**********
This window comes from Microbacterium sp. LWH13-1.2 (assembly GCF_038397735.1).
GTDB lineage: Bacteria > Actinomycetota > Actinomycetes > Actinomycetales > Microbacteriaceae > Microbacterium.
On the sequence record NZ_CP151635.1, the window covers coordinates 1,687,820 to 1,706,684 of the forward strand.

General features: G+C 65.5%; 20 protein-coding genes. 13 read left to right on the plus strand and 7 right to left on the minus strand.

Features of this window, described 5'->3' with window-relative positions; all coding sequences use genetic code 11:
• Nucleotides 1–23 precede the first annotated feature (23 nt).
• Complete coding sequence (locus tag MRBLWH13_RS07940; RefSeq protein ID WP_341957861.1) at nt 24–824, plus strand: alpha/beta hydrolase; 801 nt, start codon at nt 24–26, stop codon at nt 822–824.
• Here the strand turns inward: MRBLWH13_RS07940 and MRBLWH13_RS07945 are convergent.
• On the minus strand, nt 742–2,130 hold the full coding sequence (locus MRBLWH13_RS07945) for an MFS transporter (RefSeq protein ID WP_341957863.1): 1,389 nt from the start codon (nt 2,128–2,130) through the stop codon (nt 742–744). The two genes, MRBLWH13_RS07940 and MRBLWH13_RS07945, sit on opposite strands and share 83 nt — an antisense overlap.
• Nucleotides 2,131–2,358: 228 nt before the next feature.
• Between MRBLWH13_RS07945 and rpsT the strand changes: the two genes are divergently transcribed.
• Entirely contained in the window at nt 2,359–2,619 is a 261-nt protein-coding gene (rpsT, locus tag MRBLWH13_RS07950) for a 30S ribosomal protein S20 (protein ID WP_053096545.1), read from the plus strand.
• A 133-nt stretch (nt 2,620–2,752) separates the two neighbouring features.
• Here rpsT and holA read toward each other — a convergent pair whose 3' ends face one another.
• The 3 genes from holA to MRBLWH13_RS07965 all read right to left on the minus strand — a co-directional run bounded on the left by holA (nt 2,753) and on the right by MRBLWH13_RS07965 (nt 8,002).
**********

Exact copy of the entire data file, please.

This window comes from Microbacterium sp. LWH13-1.2 (assembly GCF_038397735.1).
GTDB lineage: Bacteria > Actinomycetota > Actinomycetes > Actinomycetales > Microbacteriaceae > Microbacterium.
On the sequence record NZ_CP151635.1, the window covers coordinates 1,687,820 to 1,706,684 of the forward strand.

General features: G+C 65.5%; 20 protein-coding genes. 13 read left to right on the plus strand and 7 right to left on the minus strand.

Features of this window, described 5'->3' with window-relative positions; all coding sequences use genetic code 11:
• Nucleotides 1–23 precede the first annotated feature (23 nt).
• Complete coding sequence (locus tag MRBLWH13_RS07940; RefSeq protein ID WP_341957861.1) at nt 24–824, plus strand: alpha/beta hydrolase; 801 nt, start codon at nt 24–26, stop codon at nt 822–824.
• Here the strand turns inward: MRBLWH13_RS07940 and MRBLWH13_RS07945 are convergent.
• On the minus strand, nt 742–2,130 hold the full coding sequence (locus MRBLWH13_RS07945) for an MFS transporter (RefSeq protein ID WP_341957863.1): 1,389 nt from the start codon (nt 2,128–2,130) through the stop codon (nt 742–744). The two genes, MRBLWH13_RS07940 and MRBLWH13_RS07945, sit on opposite strands and share 83 nt — an antisense overlap.
• Nucleotides 2,131–2,358: 228 nt before the next feature.
• Between MRBLWH13_RS07945 and rpsT the strand changes: the two genes are divergently transcribed.
• Entirely contained in the window at nt 2,359–2,619 is a 261-nt protein-coding gene (rpsT, locus tag MRBLWH13_RS07950) for a 30S ribosomal protein S20 (protein ID WP_053096545.1), read from the plus strand.
• A 133-nt stretch (nt 2,620–2,752) separates the two neighbouring features.
• Here rpsT and holA read toward each other — a convergent pair whose 3' ends face one another.
• The 3 genes from holA to MRBLWH13_RS07965 all read right to left on the minus strand — a co-directional run bounded on the left by holA (nt 2,753) and on the right by MRBLWH13_RS07965 (nt 8,002).